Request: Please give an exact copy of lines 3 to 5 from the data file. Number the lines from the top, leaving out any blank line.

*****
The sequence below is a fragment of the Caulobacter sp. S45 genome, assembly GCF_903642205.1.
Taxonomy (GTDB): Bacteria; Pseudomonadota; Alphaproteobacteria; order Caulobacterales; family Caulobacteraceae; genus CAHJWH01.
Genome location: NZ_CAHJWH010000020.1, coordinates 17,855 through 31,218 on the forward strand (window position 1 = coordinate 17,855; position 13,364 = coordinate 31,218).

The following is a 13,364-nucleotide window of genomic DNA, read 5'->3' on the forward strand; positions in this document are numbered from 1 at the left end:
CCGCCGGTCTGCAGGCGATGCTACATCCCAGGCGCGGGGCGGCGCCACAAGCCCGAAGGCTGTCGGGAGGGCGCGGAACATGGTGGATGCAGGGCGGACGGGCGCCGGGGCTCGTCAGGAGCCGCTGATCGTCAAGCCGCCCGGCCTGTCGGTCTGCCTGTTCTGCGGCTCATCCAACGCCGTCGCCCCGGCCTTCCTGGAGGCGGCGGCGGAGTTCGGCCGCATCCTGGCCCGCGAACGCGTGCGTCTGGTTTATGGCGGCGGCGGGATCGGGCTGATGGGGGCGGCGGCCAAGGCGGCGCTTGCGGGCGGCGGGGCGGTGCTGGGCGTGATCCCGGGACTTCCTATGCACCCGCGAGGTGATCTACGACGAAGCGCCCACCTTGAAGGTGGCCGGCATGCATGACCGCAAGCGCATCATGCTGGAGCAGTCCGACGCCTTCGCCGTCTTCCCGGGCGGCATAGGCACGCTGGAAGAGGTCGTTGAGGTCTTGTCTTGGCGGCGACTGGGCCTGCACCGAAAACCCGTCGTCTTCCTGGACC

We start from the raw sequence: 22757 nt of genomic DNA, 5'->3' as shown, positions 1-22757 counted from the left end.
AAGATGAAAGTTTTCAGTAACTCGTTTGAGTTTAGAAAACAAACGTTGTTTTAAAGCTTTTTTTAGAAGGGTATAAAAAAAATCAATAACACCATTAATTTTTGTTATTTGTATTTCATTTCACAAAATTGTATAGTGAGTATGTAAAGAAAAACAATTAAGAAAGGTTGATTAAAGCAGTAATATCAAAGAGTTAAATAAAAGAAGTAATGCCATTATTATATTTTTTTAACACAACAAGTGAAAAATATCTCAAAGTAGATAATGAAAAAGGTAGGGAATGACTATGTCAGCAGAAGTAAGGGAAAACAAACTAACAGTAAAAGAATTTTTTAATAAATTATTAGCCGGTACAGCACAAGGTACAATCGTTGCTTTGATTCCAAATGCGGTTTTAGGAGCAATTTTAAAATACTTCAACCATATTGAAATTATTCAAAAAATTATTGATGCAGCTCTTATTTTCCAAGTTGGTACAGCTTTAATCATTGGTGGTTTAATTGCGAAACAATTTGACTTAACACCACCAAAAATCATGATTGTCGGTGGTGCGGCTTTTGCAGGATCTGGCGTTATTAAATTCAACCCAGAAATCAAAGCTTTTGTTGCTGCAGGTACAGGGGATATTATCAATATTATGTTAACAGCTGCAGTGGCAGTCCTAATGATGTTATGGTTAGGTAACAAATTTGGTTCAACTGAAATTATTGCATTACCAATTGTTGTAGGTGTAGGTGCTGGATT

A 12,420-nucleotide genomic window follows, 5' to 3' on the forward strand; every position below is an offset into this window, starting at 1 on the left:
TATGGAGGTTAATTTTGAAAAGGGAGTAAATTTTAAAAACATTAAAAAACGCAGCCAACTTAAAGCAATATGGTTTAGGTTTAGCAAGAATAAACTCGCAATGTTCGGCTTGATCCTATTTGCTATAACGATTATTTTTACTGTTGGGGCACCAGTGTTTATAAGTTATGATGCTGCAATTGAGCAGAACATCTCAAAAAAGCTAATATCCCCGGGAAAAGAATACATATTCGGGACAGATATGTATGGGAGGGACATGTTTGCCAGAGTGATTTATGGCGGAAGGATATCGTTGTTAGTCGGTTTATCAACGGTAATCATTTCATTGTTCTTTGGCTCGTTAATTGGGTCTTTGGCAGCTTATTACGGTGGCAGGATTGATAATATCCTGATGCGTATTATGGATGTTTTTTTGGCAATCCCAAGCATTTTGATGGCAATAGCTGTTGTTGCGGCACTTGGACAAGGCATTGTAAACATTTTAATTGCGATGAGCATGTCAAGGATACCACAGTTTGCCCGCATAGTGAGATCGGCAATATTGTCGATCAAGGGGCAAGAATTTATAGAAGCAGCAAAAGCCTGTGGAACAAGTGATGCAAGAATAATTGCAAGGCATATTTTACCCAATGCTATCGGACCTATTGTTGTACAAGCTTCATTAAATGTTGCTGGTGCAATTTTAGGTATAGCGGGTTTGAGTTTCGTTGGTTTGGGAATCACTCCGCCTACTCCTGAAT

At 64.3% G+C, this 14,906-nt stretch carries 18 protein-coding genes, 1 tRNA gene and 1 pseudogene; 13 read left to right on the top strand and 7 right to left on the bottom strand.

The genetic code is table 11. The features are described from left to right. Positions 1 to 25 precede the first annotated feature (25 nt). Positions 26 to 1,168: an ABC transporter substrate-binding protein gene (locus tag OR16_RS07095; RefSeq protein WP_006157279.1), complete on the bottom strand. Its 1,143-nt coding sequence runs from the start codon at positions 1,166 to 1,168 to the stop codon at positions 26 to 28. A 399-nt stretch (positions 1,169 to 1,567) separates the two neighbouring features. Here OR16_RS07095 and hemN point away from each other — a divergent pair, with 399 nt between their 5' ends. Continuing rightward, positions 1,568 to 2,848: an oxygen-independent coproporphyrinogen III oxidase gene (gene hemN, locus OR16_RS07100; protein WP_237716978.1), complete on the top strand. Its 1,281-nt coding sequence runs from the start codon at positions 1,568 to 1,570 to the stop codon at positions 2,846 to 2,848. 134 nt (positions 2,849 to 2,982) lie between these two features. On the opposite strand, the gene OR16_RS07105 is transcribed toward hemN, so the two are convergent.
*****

Genome location: NZ_CAHJWH010000020.1, coordinates 17,855 through 31,218 on the forward strand (window position 1 = coordinate 17,855; position 13,364 = coordinate 31,218).

The following is a 13,364-nucleotide window of genomic DNA, read 5'->3' on the forward strand; positions in this document are numbered from 1 at the left end:
CCGCCGGTCTGCAGGCGATGCTACATCCCAGGCGCGGGGCGGCGCCACAAGCCCGAAGGCTGTCGGGAGGGCGCGGAACATGGTGGATGCAGGGCGGACGGGCGCCGGGGCTCGTCAGGAGCCGCTGATCGTCAAGCCGCCCGGCCTGTCGGTCTGCCTGTTCTGCGGCTCATCCAACGCCGTCGCCCCGGCCTTCCTGGAGGCGGCGGCGGAGTTCGGCCGCATCCTGGCCCGCGAACGCGTGCGTCTGGTTTATGGCGGCGGCGGGATCGGGCTGATGGGGGCGGCGGCCAAGGCGGCGCTTGCGGGCGGCGGGGCGGTGCTGGGCGTGATCCCGGGACTTCCTATGCACCCGCGAGGTGATCTACGACGAAGCGCCCACCTTGAAGGTGGCCGGCATGCATGACCGCAAGCGCATCATGCTGGAGCAGTCCGACGCCTTCGCCGTCTTCCCGGGCGGCATAGGCACGCTGGAAGAGGTCGTTGAGGTCTTGTCTTGGCGGCGACTGGGCCTGCACCGAAAACCCGTCGTCTTCCTGGACC